Akademy 2022 Highlights
This article has been co-authored by Volker Hilsheimer and Pedro Bessa.
This year, KDE organised its annual community conference, Akademy 2022, in Barcelona.
Akademy is the annual world summit of KDE, one of the largest Free Software communities in the world. It is a free, non-commercial event organized by the KDE Community.
Volker Hilsheimer , Shyamnath Premnadh, Allan Jensen and I were lucky enough to attend it and meet KDE folks, among them, many Qt users.
Plasma, is a desktop environment for Linux, based on Qt. As such, it is one of the largest and most complex projects, Open Source or otherwise, using Qt. Many people that work today in The Qt Company found their way to Qt through KDE, and many contributions to Qt continue to come from the KDE community. The project was kicked off on October 14th 1996 by Matthias Ettrich with the famous "Programmers wanted!" email. Matthias went on to join Trolltech in Oslo, and was the equivalent of CTO or Chief Architect of Qt until Lars took over during the Nokia days.
Many of those who currently contribute to KDE are also professional Qt users, often at key customers of The Qt Company. As an example, Eike Hein is Treasurer on the KDE board, and is Chief Architect in Daimler's Mbition team, which at Akademy included Kai Uwe Broulik and Victoria Fierce.
So, Akademy is not only a great Open Source community event, but being there is good for business as well, as is having a healthy Open Source community.
The Qt Company Participation
Our Keynote, "Building the future of Qt - together", delivered by Volker and I, was well received, and we were glad to have people coming to talk to us afterwards. Our Catalan weekend continued with a number of interesting talks and presentations, and with fun socialising in Barcelona.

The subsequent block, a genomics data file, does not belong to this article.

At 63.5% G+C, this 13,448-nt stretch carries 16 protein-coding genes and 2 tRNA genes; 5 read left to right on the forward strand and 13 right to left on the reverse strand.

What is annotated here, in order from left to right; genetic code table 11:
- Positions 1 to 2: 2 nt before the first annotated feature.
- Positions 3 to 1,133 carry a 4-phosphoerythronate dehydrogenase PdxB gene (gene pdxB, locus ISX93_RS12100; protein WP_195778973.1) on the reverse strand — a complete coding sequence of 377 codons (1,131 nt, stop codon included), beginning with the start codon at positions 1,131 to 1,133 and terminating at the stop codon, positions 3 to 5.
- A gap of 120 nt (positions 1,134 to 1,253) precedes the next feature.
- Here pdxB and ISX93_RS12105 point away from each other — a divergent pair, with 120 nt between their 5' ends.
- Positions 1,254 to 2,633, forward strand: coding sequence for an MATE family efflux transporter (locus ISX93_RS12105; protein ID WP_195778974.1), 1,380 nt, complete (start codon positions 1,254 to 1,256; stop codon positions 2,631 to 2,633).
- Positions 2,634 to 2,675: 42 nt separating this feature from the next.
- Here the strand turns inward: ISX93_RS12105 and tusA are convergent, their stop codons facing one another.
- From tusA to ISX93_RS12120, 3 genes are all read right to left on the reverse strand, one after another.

Meanwhile, Shyam delved into his specialty and held a Talk on "How C++ and Python can thrive together".
On the following day, we scheduled a BoF Session as a follow-up to our Keynote.
BoF Session: Follow-up on the Keynote - "Building Qt Together"
We had the room full lot of people in the room, so we asked what they specifically want to talk about. That produced a mix of topics, so we focused on two topics that seemed relevant for most: LTS, and Qt quality/stability:
We agreed that with Qt 6, the setup with commercial-only LTS branches as it is today is not a big problem, as the steady stream of feature releases is usable by Open Source projects without any porting effort. Bug-fixing patches from upstream branches usually apply cleanly as well, so the KDE folks see no need to maintain a patch collection. We also discussed about our commitment to maintaining and strengthening our Community, as well as the fact that The Qt Company having good business means we are able to continue to develop and support Qt as independent technology, which is good for everyone.
Quality and Bug backlog
Analysing, debugging, and fixing bugs is a great way to get familiar with any large and complex code base. There are plenty of bugs in Qt's bug tracker, and we talked about how the Qt Company prioritises fixing bugs that impact customers during regular "bug fixing weeks". In those weeks, almost all of Qt R&D puts feature development on hold and focuses exclusively on fixing bugs and generally cleaning up the bug tracker in JIRA.
We discussed different ideas on how we could make it easier for anyway to work on the bug backlog, and perhaps to participate in such "bug fixing weeks" as an open event. For instance, labelling certain JIRA tickets as "easy for new-comers", and making it easier to get in touch with experienced contributors to discuss certain issues and fixing approaches.
The reception was friendly, people were very happy that Volker and I were there, joined also by Allan as a long-standing KDE contributor, and Shyamnath who held a talk about C++ and Python. In hindsight, we should have more people at Akademy, later in the week there was less talking and more coding, and following up on some of the discussions directly then and there, with the right people from our side in the room, would have been very efficient.
There is a lot of interest in having physical Qt events again. Partners wanted to know when Qt World Summit is a real event again, and many contributors are looking forward to an in-person Qt Contributor Summit.
(Btw, our QtCS2022 recordings are up on Youtube.)
The hybrid setup worked well for the talks over the weekend, where the room support person also had the responsibility to represent online participants and make sure that their questions and comments were heard.
"And last but not least - Barcelona in early October gets a 👍 from me!" - Volker
(Photo's Credit: KDE's Twitter)
Next year's Akademy will be in Thessaloniki; the dates are not yet set, but it might get hot!
See you in Greece, KDE folks!
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